BofA and JPMorgan See Record Increase in Health Savings Accounts
Employers are increasing the use of so-called HSAs, which are paired with high-deductible health insurance plans, to shift more costs to U.S. workers. The accounts generally require consumers to pay more out of pocket for health care and let them save for medical expenses in their own accounts. Money contributed can grow tax-free and carry over from year to year or to another job.
Bank of America increased the number of HSAs it administers by a record 34 percent last year to almost 200,000, totaling more than $300 million in assets, according to a statement from the Charlotte, North Carolina-based bank today. JPMorgan added a record number of new accounts in 2011, reaching more than 900,000 as of February compared with about 700,000 in 2010, said Elena Szymanski, an executive director who manages the HSA business for the New York-based firm. JPMorgan administers more than $1.5 billion in HSA balances, the firm said in a report also released today.
“We continue to hear from our clients and customers about health care,” Justin Raniszeski, health benefit solutions executive for Bank of America Merrill Lynch, said in a telephone interview last week. “They need help affording health care and controlling costs.”
Companies buying health coverage for workers spent the most this year since 2005 and costs may reach $32,175 for a family in 2021, according to a September report by the Henry J. Kaiser Family Foundation in Menlo Park, California, and the Chicago- based American Hospital Association’s Health Research & Educational Trust.
The average cost of a family policy climbed 9 percent in 2011 to $15,073, with employees paying 28 percent of premiums, according to the Kaiser survey. That compares with the average premium for a high-deductible plan of $13,704 for a family. Among workers offered health benefits, 17 percent are enrolled in a high-deductible health plan with a savings option, compared with 13 percent in 2010, according to the study.
To defray costs, companies are offering health benefits with lower premiums and deductibles of at least $2,400 for a family plan that are paired with a tax-free medical expense account such as an HSA, the Kaiser survey showed.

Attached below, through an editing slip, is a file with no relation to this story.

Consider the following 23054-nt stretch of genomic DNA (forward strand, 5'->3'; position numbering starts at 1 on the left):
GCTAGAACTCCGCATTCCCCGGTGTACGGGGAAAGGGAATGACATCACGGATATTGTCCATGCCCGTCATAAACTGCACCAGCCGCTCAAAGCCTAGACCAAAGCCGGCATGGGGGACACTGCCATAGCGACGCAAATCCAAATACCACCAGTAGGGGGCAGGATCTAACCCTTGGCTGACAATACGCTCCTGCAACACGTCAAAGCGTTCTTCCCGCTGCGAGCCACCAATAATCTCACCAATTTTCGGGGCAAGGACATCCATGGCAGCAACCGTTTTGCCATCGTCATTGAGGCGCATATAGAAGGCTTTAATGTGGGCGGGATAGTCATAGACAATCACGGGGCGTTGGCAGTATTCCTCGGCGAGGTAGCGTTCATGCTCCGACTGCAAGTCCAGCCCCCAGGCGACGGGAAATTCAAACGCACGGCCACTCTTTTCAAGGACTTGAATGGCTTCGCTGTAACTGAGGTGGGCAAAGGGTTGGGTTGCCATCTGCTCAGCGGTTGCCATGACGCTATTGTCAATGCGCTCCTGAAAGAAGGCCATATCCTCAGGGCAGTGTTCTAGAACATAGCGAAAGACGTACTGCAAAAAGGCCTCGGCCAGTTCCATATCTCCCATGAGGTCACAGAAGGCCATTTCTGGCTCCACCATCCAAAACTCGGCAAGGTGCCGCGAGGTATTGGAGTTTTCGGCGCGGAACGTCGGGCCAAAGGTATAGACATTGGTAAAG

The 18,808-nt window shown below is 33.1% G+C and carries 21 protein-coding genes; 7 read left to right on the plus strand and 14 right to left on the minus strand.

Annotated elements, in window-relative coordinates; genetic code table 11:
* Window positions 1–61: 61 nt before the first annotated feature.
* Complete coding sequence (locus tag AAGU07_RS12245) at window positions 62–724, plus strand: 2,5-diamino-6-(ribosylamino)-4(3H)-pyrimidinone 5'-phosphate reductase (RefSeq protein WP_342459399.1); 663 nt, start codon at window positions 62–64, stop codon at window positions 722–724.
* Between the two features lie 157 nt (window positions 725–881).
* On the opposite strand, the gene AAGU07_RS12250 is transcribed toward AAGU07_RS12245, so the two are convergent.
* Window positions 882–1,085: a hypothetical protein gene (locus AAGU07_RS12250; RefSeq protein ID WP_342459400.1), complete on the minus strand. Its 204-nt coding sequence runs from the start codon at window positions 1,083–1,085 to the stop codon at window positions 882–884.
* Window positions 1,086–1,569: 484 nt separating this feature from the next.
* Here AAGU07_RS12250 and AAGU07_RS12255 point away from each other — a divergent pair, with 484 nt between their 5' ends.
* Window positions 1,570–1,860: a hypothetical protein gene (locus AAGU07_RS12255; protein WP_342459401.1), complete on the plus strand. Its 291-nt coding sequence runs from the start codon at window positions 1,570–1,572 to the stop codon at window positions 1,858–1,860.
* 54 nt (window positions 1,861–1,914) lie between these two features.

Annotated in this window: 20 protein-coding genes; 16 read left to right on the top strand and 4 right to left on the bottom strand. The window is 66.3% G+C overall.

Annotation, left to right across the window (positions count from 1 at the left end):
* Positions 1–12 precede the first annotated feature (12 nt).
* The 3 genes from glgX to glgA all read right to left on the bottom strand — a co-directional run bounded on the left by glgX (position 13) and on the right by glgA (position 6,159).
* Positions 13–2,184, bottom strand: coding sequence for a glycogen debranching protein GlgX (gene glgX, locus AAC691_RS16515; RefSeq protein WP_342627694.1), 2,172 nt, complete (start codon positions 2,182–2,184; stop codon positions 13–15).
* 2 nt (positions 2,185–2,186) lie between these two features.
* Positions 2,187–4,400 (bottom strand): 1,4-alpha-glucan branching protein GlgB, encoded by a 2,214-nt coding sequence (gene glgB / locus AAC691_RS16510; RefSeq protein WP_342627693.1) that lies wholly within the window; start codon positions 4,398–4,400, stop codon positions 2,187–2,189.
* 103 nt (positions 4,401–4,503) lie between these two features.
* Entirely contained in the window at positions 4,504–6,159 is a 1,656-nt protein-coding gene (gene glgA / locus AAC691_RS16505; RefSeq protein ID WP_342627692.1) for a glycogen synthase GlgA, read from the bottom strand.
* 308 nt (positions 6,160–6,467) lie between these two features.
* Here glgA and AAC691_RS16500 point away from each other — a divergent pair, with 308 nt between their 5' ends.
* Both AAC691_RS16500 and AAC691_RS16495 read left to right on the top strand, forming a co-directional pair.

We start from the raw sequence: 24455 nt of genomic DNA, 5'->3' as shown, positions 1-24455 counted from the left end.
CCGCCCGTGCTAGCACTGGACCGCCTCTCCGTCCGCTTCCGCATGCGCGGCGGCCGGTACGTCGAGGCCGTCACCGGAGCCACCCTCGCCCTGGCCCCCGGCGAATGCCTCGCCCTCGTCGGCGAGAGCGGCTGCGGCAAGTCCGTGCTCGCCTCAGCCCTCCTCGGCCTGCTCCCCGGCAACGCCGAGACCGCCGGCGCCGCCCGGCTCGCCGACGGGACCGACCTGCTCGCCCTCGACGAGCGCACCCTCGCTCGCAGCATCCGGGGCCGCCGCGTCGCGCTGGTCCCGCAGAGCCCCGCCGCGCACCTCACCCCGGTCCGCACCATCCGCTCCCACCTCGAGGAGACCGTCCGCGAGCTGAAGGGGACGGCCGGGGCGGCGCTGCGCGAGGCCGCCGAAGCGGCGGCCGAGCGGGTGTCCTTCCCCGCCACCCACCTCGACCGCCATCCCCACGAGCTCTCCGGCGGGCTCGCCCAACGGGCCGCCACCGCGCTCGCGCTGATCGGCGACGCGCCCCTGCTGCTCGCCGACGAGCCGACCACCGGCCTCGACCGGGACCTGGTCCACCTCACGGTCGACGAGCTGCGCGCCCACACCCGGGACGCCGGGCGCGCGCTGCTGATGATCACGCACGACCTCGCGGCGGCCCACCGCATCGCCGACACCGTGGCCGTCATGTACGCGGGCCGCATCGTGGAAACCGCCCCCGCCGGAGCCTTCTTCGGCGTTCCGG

“People are really starting to be able to use these as a true savings vehicle,” JPMorgan’s Elena Szymanski, who is based in Chicago, said in a telephone interview last week. “About 74 percent of folks out there contributed more than they spent.”
Money deposited in HSAs by individuals or their employers generally isn’t taxed and may be kept in cash or invested. Contributions are capped at $3,100 for an individual and $6,250 for families in 2012, according to Internal Revenue Service rules. Funds in HSAs may be rolled over from year to year and accounts are portable if workers change jobs.
Average balances of HSAs administered by Bank of America rose to more than $1,600 last year, a 10 percent increase from 2010, according to the statement. At JPMorgan the average HSA balance increased 4 percent last year to $1,547, the report showed.
While most HSA account holders keep their savings in cash to spend on medical expenses during the year, more people are investing funds as balances rise, said Szymanski. Last year about 9 percent of individuals with an HSA investment account at JPMorgan had a balance of more than $20,000, compared with 3 percent in 2009, she said.
Individuals with HSAs at JPMorgan need at least $2,000 before they can start making investments, Szymanski said. Account holders at Bank of America may invest money in excess of $1,000, said Raniszeski.
“There will be a time where the menus are going to be diverse like 401(k)s,” Kevin Crain, head of institutional retirement and benefit services at Bank of America Merrill Lynch, said in a telephone interview referring to investment options in HSAs. Other banks and mutual-fund firms including Wells Fargo & Co. and Fidelity Investments also administer HSAs.
Earnings and withdrawals from the accounts are tax-free if used for qualified medical expenses, otherwise there’s a 20 percent penalty, according to IRS rules. After age 65 or becoming disabled, account holders may take money out of their HSAs for non-medical reasons without a penalty and pay ordinary income tax on withdrawals.